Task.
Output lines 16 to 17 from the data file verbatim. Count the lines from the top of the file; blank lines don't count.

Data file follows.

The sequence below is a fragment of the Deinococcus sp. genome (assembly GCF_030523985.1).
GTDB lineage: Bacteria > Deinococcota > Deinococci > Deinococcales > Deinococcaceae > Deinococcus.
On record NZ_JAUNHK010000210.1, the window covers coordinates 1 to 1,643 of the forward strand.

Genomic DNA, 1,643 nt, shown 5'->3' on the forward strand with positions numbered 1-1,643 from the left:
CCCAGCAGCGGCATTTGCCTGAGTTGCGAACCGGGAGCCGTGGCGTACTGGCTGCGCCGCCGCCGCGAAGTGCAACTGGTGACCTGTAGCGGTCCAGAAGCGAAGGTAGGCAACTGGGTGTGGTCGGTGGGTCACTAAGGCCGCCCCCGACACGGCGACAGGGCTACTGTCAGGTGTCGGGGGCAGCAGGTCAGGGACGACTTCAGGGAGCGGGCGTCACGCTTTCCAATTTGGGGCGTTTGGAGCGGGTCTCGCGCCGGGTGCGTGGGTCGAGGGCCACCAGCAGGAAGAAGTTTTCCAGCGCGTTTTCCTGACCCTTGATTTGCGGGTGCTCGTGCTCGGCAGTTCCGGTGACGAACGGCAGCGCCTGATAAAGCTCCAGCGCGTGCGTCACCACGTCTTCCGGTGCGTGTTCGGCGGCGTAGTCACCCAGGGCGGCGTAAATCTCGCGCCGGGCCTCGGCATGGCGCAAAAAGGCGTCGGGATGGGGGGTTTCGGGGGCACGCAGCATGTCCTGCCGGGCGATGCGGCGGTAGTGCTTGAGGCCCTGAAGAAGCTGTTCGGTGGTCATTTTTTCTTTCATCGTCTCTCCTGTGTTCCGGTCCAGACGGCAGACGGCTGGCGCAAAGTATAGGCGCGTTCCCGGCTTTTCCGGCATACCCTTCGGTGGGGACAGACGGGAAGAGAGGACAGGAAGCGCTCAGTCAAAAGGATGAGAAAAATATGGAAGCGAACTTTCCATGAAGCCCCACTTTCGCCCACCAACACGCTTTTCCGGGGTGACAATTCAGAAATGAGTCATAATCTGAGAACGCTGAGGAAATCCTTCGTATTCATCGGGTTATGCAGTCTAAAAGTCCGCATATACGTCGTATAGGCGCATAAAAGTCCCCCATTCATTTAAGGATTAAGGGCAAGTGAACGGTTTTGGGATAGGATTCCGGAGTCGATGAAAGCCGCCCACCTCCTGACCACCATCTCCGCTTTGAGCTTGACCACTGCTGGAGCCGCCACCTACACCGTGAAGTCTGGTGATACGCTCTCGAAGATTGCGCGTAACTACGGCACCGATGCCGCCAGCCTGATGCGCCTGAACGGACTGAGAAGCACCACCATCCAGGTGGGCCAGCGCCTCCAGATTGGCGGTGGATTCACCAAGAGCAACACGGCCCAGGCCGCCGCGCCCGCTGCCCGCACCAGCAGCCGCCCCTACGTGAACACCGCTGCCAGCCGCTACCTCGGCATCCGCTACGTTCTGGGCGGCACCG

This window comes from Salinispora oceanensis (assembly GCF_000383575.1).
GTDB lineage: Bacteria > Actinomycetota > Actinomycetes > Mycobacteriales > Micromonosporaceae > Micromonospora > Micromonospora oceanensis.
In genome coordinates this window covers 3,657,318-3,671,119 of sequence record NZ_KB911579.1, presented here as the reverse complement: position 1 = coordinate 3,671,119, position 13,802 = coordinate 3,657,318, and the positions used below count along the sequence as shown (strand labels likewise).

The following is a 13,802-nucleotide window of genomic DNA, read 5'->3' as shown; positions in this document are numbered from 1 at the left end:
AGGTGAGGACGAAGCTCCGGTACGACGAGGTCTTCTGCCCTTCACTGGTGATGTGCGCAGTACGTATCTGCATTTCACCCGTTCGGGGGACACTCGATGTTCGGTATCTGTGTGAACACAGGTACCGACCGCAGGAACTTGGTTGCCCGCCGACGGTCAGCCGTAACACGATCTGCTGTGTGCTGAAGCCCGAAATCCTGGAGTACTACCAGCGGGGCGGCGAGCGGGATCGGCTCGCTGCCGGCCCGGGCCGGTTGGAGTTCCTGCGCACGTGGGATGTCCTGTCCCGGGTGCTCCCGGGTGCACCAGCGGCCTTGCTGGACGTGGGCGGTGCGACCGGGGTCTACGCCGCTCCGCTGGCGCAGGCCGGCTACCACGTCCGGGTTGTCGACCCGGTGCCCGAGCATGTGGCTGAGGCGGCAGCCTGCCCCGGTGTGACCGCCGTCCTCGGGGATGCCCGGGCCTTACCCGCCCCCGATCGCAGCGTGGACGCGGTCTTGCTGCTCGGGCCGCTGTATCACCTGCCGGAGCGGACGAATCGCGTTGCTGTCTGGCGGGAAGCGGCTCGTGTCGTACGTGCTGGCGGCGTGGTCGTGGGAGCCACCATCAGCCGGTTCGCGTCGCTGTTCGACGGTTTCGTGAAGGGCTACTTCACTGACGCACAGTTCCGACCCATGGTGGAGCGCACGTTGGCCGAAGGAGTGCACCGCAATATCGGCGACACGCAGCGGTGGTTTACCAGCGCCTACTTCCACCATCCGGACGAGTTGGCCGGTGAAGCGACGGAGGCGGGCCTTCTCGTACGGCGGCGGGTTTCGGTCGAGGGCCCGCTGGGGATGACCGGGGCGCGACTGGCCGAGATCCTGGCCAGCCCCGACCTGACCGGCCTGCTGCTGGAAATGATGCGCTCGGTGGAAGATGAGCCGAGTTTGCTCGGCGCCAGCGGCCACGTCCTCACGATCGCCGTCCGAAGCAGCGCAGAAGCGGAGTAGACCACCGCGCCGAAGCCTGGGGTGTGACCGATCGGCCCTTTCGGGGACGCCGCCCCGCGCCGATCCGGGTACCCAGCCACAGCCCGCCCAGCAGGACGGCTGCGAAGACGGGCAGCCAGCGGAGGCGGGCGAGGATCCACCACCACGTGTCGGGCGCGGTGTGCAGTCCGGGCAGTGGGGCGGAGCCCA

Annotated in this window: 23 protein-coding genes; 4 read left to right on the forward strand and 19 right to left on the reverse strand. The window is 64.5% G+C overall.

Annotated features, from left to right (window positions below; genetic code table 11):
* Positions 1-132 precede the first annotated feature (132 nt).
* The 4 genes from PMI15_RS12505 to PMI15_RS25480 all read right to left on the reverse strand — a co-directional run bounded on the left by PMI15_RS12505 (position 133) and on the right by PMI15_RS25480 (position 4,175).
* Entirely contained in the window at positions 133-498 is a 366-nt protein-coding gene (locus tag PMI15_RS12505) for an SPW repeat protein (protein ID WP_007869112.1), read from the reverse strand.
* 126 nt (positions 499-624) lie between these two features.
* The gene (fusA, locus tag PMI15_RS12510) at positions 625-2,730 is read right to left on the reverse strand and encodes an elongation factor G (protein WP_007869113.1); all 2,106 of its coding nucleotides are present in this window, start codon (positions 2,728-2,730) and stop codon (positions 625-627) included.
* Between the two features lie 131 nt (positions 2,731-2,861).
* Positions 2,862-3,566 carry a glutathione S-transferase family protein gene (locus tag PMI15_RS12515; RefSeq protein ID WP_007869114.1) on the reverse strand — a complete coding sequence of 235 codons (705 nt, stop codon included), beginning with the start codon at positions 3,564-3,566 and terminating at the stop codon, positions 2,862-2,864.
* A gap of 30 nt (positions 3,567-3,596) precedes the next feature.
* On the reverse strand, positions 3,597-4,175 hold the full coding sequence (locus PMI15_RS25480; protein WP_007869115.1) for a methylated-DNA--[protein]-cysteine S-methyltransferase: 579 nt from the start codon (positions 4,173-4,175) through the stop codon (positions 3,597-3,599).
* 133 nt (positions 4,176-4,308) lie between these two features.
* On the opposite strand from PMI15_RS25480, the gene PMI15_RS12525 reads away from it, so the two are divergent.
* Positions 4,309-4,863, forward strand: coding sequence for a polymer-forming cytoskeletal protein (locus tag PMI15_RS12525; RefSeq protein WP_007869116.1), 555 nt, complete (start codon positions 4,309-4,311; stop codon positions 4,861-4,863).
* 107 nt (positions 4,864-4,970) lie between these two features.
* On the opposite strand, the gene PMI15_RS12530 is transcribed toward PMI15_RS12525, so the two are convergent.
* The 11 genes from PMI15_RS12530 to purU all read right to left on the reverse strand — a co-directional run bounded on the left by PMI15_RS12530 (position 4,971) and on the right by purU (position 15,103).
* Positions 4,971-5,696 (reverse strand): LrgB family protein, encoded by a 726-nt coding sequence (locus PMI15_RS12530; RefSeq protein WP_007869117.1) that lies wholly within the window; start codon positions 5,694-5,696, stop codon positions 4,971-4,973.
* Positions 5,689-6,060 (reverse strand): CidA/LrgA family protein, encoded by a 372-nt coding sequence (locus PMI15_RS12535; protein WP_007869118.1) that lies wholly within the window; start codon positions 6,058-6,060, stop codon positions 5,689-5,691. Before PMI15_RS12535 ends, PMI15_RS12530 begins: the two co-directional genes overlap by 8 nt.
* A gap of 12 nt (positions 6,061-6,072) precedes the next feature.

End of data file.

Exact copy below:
* 126 nt (positions 499-624) lie between these two features.
* The gene (fusA, locus tag PMI15_RS12510) at positions 625-2,730 is read right to left on the reverse strand and encodes an elongation factor G (protein WP_007869113.1); all 2,106 of its coding nucleotides are present in this window, start codon (positions 2,728-2,730) and stop codon (positions 625-627) included.